Via The Verge:
New York Governor Andrew Cuomo will soon either veto or sign into law a bill that makes it illegal to advertise entire unoccupied apartments for short-term rentals on Airbnb. Despite loud objections from Airbnb and Silicon Valley investors like Ashton Kutcher and Paul Graham, the New York State Senate passed the bill on Friday, the latest development in a complicated relationship between Airbnb and its biggest market. Now the measure is headed to Cuomo’s desk. The bill prohibits online apartment listings that last under 30 days and run up against the city’s multiple dwelling law, which is designed to stop apartment buyers from renting out the entire space and basically turning their units into Airbnb hotels.
First-time offenders would be fined $1,000, but a third infraction would be much costlier at $7,500. “Let’s be clear: this is a bad proposal that will make it harder for thousands of New Yorkers to pay the bills,” an Airbnb spokesperson told TechCrunch. “Dozens of governments around the world have demonstrated that there is a sensible way to regulate home sharing and we hope New York will follow their lead and protect the middle class.”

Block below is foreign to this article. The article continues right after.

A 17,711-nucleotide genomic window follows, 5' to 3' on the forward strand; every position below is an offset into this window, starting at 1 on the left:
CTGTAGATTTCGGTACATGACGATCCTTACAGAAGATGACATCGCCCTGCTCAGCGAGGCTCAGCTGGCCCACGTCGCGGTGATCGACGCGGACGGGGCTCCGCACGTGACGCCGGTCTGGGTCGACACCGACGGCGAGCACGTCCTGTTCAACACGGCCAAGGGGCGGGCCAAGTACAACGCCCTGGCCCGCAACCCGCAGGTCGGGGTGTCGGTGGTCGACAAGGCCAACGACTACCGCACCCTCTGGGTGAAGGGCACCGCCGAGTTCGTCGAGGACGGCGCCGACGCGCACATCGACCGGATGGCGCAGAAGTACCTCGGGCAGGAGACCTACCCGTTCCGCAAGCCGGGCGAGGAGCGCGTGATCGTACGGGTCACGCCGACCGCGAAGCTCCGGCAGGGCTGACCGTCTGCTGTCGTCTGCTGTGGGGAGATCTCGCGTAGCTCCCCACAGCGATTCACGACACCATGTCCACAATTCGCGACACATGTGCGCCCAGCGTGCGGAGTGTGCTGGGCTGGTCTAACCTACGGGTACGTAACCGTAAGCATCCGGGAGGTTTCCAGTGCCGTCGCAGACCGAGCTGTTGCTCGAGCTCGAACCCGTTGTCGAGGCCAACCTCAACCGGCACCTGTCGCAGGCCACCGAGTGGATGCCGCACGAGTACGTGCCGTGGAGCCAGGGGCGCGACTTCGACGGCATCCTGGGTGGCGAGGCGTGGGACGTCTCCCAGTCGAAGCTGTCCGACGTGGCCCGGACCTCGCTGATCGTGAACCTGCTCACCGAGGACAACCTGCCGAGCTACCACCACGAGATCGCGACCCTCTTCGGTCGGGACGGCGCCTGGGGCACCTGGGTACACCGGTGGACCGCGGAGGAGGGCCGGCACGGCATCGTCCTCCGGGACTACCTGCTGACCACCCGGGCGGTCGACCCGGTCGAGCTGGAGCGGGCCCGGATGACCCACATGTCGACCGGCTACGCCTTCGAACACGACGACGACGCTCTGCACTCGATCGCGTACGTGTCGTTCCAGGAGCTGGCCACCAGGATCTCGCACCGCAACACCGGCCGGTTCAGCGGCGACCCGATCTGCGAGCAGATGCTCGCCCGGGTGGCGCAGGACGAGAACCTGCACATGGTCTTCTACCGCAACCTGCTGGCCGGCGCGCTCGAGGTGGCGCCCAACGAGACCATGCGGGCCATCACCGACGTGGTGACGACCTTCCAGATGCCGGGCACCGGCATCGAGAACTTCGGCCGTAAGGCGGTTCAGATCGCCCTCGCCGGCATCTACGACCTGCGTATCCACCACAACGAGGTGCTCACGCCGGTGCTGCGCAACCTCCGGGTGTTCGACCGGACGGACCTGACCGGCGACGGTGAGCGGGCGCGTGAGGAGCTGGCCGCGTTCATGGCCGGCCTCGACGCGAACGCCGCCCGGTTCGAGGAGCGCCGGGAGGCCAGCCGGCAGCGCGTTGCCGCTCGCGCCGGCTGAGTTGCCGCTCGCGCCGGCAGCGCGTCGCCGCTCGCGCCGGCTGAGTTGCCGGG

One of the bill’s sponsors offered some nonsense about Airbnb shattering a “sense of community.” Yeah, that’s what Manhattan folk are all about—the tight-knit community.
Municipalities and states that oppose various sharing economy companies like Airbnb and Uber are always selling their intervention as pure altruism, which it most definitely is not. The opposition is all about keeping two revenue pipelines flowing freely. The more they can regulate, the more they can nickel and dime people to financial death. They’re also fond of Big Labor campaign contributions, and the unions are no fans of sharing economy companies.
Thankfully, not every politician in America has gone to the dark side on this issue. Recently, Arizona’s legislature passed a bill protecting Airbnb and companies like it.
Most government types will, however, remain bitterly opposed to economy, efficiency and innovation because all three threaten their power.